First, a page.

Transport ministers are realising that their plans for the Maritime and Coastguard Agency (MCA) are flawed because of the “widespread unrest” they are causing across the country, the Transport Select Committee chair, Louise Ellman has said.
Speaking at the end of the committee evidence gathering session in Stornoway, Ms Ellman was of the opinion that no decision has yet been taken. But if the government was preparing the ground for a U-turn, they clearly had to have alternative plans in place.
This and many of the points that had been raised during their morning hearing upstairs in the Caladh Inn would be form the basis of a significant amount of the questioning to be directed at Shipping Minister, Mike Penning and MCA chief executive, Sir Alan Massey when they appear before the Select Committee next Tuesday in the House of Commons.
Earlier on Thursday there had been speculation that a U-turn announcement on the Coastguard plans was imminent following reports in two London-based nationals.
But in a phone call to Isles MP, Angus MacNeil before the Transport Select Committee hearing, the shipping minister made it clear no decisions had been made yet.
After hearing the evidence from a panel of four Coastguard union reps from Shetland and Stornoway, and from The Highland Council, Oil and Gas UK, KIMO UK, Comhairle nan Eilean Siar and Shetland Islands Council, Transport Select Committee chair, Ms Ellman underlined the importance of taking evidence in areas where the proposals would be most keenly felt if implemented.
She said: “I thought it was very important because we got to hear from a cross-section of people who are coastguards, from the local authorities and from industry and they all had the same message of being very concerned about the safety and operational point of view. It was good to have the benefit of their experience.”
Meanwhile, the SNP welcomed the reports that the UK Government is to step-back from some planned closures of Coastguard Stations.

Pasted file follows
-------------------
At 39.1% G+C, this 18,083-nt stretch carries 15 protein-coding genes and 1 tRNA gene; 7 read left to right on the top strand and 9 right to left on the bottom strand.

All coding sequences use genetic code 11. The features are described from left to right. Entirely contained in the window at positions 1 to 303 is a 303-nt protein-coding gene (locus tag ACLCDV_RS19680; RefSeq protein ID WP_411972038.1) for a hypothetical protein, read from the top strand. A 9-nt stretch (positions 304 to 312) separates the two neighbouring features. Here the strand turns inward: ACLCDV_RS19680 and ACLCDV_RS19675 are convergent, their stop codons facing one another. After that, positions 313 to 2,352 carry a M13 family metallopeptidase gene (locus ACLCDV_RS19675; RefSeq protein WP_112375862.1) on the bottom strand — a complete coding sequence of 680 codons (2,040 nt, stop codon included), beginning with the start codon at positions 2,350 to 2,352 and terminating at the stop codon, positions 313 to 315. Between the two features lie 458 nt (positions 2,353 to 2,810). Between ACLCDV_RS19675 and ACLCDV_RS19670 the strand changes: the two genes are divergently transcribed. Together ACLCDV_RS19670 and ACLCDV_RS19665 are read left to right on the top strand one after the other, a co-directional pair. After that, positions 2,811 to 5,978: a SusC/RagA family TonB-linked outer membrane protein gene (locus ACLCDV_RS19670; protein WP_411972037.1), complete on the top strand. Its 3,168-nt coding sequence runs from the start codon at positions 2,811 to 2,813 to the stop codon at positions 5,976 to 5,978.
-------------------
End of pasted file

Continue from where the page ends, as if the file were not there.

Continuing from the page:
The Transport Select Committee heard directly from Coastguards from Stornoway and Shetland that services could be devolved like other emergency services and could provide as good or better service by integrating with other devolved emergency services.
Mr MacNeil, who has been a leading campaigner against the closure threat, said:
“Reports that the UK Government is backing down over Coastguard would be welcome if true. These cuts were irresponsible from the start, ill-thought out and failed to even hold a proper risk assessment.
“As the Transport Select Committee have heard directly from coastguard staff in Stornoway from both Stornoway and Shetland, it makes much more sense for Coastguard services to be transferred to Scotland and integrated with the other devolved emergency services.
“It is scandalous that the UK Government tried to sneak out the consultation in the first place especially as it emerged that the front line staff, the experts, knew nothing until it was in the public domain. MPs were given precious little opportunity to scrutinise the proposals.”
He pointed out that with ever increasing activity on Scotland’s seas - through oil and gas, offshore renewables, fishing, tourism and cruise ships at times carrying over a thousand passengers – there are real concerns over the UK Government’s ability to manage the Coastguard service.
Highlands and Islands Labour MSP Rhoda Grant has also welcomed the rethink reports, saying: “I welcome the rethink by the
Government; our current cover is at a minimum given the UK’s long coast line and I believe it is imperative that the Stornoway and Shetland Stations, which have proved so effective over the
years, remains open. Their local knowledge of the coastline is priceless.”
Earlier, Comhairle Leader, Angus Campbell put forward the Outer Hebrides Coastguard Task Group’s alternative proposals to the Select Committee.
Mr Campbell, who is also Chair of the Outer Hebrides Coastguard Task Group, said: “The cumulative impact of the proposed modernisation; the withdrawal of the Emergency Towing Vessel; the withdrawal of the Maritime Incident Response group; the withdrawal of Nimrod and the continuing uncertainty around the helicopter rescue service create unacceptable risk.
“All of these issues would be challenging in their own right and would require careful planning and implementation. Implementing these elements simultaneously represents bad strategic planning and in the view of the Comhairle can only be described as dangerously reckless.”
Mr Campbell praised the Coastguards present at the meeting, saying: “The Coastguards gave a very professional case as to why the MCA proposals are wrong, basing their opposition on sound evidence. I would also thank the representatives from Shetland and Highland who also made very strong cases against the MCA plans which seriously increase the dangers for maritime users and the environment.”